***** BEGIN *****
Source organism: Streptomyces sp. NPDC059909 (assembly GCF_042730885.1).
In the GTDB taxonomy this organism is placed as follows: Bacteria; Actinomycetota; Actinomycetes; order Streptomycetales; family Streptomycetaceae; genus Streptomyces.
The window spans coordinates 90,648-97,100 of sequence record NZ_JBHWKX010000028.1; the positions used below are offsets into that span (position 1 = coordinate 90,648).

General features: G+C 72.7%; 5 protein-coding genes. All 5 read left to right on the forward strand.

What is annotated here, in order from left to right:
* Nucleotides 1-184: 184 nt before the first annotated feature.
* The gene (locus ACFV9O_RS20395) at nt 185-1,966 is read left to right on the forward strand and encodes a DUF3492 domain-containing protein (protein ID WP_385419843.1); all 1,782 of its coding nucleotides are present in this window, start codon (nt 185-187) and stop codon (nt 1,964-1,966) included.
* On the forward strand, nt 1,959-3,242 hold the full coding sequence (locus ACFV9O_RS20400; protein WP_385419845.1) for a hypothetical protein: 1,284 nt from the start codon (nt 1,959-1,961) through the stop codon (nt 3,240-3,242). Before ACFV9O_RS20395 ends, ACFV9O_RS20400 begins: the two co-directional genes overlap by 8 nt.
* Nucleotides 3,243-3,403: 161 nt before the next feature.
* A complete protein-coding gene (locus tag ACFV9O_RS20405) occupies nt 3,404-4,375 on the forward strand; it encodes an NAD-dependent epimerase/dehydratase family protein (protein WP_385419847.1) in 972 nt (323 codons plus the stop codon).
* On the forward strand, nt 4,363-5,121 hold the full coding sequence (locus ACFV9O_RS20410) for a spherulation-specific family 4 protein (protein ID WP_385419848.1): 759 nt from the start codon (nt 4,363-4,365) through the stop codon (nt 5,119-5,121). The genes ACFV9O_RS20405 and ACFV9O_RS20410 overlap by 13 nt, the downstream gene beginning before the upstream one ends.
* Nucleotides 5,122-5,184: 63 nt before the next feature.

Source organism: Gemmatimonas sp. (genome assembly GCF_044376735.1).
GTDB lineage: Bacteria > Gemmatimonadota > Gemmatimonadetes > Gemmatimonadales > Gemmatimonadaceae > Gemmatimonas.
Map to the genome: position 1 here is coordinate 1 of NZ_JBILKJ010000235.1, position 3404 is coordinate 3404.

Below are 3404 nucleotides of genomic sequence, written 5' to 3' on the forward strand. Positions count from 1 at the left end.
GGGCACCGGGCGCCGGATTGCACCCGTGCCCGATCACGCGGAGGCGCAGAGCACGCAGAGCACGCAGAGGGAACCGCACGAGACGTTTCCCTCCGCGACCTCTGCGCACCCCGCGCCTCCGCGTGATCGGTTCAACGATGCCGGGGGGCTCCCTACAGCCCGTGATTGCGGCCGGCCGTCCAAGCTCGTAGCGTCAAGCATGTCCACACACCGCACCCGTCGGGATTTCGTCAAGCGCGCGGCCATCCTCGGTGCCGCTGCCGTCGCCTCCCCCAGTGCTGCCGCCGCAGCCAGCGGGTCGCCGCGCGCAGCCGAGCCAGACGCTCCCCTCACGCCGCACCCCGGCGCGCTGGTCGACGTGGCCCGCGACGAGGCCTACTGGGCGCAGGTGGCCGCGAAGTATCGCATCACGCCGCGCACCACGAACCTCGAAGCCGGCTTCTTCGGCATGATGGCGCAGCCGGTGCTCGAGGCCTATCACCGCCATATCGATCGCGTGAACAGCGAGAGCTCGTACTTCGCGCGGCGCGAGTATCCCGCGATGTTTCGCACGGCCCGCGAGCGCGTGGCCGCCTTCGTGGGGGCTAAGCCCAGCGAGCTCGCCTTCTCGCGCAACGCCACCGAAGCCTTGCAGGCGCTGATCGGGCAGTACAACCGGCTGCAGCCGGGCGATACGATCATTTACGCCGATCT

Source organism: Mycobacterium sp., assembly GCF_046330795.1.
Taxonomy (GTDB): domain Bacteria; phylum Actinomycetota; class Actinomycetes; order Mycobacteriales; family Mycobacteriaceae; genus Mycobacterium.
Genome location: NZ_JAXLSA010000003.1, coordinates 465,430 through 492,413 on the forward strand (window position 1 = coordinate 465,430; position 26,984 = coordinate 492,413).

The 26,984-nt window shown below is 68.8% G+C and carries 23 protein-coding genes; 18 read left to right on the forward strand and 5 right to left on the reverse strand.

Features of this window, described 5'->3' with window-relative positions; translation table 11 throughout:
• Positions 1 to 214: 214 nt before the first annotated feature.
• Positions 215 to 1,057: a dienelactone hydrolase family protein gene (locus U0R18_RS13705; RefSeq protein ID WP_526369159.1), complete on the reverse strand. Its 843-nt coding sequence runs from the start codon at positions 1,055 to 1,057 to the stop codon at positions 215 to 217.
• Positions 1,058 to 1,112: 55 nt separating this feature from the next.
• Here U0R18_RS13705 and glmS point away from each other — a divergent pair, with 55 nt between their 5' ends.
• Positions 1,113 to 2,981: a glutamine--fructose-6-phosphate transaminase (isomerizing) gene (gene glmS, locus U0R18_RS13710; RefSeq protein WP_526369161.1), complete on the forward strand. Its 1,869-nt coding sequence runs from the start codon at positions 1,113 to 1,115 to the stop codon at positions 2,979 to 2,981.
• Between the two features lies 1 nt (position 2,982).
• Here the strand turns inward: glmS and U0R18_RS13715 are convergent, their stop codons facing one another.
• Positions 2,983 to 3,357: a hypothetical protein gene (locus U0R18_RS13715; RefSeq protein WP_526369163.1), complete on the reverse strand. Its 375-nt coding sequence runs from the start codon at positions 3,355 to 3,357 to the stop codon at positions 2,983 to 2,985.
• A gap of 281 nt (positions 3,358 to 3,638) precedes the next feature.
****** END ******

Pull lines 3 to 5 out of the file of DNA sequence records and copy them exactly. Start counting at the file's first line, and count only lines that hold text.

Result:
The window spans coordinates 90,648-97,100 of sequence record NZ_JBHWKX010000028.1; the positions used below are offsets into that span (position 1 = coordinate 90,648).

General features: G+C 72.7%; 5 protein-coding genes. All 5 read left to right on the forward strand.

What is annotated here, in order from left to right: